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How to Make a Scrooge Fly

Flight director Andrea Gentry gives the Goodman’s Christmas Carol wings.

Scrooge, played by Larry Yando, takes off.   Photo: Liz Lauren

For most of us, flight is a superpower that comes only in dreams. Not so for Andrea Gentry. A flying director at ZFX Flying Effects, Gentry specializes in suspending actors on both stage and screen, including the soaring Ebenezer Scrooge (Larry Yando) and Ghost of Christmas Past (Molly Brennan) in Goodman Theatre’s A Christmas Carol. With the 40th annual iteration running through December 31 at the downtown theater, we asked Gentry how she makes her actors airborne.

“Flying director” is a pretty neat title for someone who doesn’t work at an airport. How did you get into this profession?

I started out as a ground rigger, helping set up the equipment that takes people up. I didn’t know anything about flight design, but I was drawn to the science and mathematics of it. I studied theater in college, but I was always strong in science and math. When it came time to learn rigging, I was like, “I can do this thing." The flight director marries the art of storytelling with the science of flying. It’s my job to execute whatever vision the director has for flight—the rigging, the choreography, everything.

Besides actors in Peter Pan or A Christmas Carol, who and what needs to fly?

Pretty much anything you can think of. I once flew a Toyota Avalon in Danville, Kentucky. They were opening a new plant there, and for the big grand-opening, they wanted a flying car.

The demand for flight is pretty constant. I travel a lot. I went on tour with the Korean pop star Taeyang this year—he’s like the Brad Pitt of South Korea. ZFX has a scenic automation hoist that I ran to move a component of his set. I’m doing a Peter Pan in Brazil this winter. I did a Wicked in Brazil in 2016. Some of my colleagues just got back from Saudi Arabia, where they did an event with flying carpets.

Is there a weight limit on flying actors? What if Scrooge weighed as much as the Toyota?

The stock harnesses we make have a 250-pound load limit, but we can do custom harnesses for just about anything. It’s mostly webbing and canvas, but you can’t just go to Home Depot to buy the parts to make them. We have an entire fabrication department. We make everything ourselves. Ideally, we start collaborating early in the process so we can learn exactly what kind of flying the director wants.

Are there different kinds of flight?

Absolutely. For Little Mermaid, you want the flying to look like swimming. The way you coach someone for that is different from the way you coach someone who’s flying on angel or fairy wings. Sometimes you want someone to float or hover. Sometimes they’re zipping around. It all depends on the director’s vision. I once did an Evita, where they wanted her to fly high and then melt down like Icarus. So we created this melting-flying effect.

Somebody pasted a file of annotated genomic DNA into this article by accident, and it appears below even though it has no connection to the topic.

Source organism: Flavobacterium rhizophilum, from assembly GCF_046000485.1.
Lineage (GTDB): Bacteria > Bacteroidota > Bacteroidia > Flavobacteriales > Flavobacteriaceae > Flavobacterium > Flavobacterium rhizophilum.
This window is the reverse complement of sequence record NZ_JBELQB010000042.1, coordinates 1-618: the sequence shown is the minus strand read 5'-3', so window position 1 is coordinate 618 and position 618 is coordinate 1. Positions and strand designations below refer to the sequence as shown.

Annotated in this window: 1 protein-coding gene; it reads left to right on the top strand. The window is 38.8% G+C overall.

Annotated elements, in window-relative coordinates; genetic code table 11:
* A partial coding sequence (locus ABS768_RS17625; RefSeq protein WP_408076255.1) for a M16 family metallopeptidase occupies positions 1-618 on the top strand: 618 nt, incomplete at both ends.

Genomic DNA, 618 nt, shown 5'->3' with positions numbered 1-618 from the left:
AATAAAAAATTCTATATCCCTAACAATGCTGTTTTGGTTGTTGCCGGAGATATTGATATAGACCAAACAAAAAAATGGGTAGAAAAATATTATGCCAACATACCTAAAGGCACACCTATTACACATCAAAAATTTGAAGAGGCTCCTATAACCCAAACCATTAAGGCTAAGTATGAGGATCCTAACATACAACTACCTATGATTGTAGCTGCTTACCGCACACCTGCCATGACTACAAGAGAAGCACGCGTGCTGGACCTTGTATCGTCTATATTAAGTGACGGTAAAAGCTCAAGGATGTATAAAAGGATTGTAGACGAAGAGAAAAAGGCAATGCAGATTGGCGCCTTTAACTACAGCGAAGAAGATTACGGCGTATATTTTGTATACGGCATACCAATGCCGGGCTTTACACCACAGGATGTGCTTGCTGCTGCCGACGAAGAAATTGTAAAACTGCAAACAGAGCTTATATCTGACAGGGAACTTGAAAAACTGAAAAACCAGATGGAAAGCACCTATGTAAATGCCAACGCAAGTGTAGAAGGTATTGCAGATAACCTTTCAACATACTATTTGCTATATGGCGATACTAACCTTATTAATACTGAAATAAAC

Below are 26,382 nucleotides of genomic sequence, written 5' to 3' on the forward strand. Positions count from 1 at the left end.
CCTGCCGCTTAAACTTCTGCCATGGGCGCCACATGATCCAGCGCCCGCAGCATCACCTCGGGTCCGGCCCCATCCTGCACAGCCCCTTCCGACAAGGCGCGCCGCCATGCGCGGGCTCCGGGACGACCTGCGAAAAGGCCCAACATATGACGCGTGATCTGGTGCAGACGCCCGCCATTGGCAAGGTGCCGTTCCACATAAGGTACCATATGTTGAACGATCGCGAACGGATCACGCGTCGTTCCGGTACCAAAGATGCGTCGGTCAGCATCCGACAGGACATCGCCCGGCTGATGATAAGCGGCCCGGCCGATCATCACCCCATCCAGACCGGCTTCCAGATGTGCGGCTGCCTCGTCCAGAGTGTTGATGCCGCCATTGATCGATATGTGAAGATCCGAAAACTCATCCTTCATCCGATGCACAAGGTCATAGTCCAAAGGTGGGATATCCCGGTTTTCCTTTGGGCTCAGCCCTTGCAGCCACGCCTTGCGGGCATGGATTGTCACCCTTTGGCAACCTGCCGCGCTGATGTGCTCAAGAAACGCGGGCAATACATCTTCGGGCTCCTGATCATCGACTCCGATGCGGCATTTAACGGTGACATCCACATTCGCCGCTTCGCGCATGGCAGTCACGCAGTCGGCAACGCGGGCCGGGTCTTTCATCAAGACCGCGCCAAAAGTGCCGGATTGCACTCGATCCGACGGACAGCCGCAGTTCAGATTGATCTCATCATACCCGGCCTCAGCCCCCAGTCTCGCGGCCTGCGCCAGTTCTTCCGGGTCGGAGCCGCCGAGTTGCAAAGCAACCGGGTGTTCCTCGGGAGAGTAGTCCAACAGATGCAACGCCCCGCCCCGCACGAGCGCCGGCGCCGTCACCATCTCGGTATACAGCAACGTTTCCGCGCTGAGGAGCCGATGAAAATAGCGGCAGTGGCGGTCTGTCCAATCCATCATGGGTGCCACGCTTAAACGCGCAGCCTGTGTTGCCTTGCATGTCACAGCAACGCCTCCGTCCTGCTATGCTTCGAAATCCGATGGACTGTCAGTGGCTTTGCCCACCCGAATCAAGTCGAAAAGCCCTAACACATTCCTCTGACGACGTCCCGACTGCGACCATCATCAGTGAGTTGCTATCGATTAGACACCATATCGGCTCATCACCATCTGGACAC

Does the Goodman’s flight choreography change every year?

Different people bring different things to flight, so the choreography is never the same. A few years ago, the Ghost of Christmas Past was this small, muscular man. His choreography was drastically different than what we did with Molly. He was a stoic, Archangel-Michael-with-a-flaming-sword kind of guy. Molly’s more playful and cheeky. She brings a childlike wonder to the role.

Molly also does flips and somersaults, so her harness is different than the one we use for Scrooge [Larry Yando]. With Larry, we stick with the choreography we’ve been using for years. He’s been doing the role for a decade, and ZFX has been working with him for about seven years of that. At this point, we don’t need to reinvent it every year.  At their highest, they’re both up with the electrical system.

What happens if an actor gets motion sickness?

Safety is first and last and always foremost. We give the actors hand signals they can use if they ever need to come down. Once they’re in the air, the flying people are not in control. They are effectively a sack of potatoes with knees to help with landing. Part of my job is thinking 20 steps down the line. We have a detailed rescue plan that we leave with our clients, and step-by-step instructions for every contingency.

How does the flying work at the Goodman?

Each flying system—one for Molly and one for Larry—has two operators: one for getting them up and down, and one for moving them through the air. It’s like handling an Etch-a-Sketch. Straight lines going up and down or sideways are simple; curves are much harder. Our operators at the Goodman are amazing. They can stop on a dime if they need to. For the actors, the operators are kind of like dance partners. It’s a visual dialogue between them.

What keeps the wires from getting tangled?

Larry and Molly have to be really careful.  When Scrooge is on the ground, there’s only four inches between his wires and Christmas Past’s wires. It’s easy to get them tangled up.

Do you get to fly yourself?

Oh, yes. ZFX has what we call a dojo. It’s a 160-foot-long green screen room. We do film shoots there, but we also use the space to rehearse and try new things. Molly and [Christmas Carol director] Henry [Wishcamper] came down earlier this year and played around with options, all of us working on different things.

Anyone ever gotten stuck? Or crashed?

I’ve had one little mishap, during a flying monkey scene in a Wizard of Oz. A ground monkey got in the way of a flying monkey. The two had a little bowling ball moment. I’m happy to say it wasn’t a flying monkey mishap, but a ground monkey mishap.

GO:A Christmas Carol runs through Dec. 31 at the Goodman Theatre, 170 N. Dearborn. goodmantheatre.org

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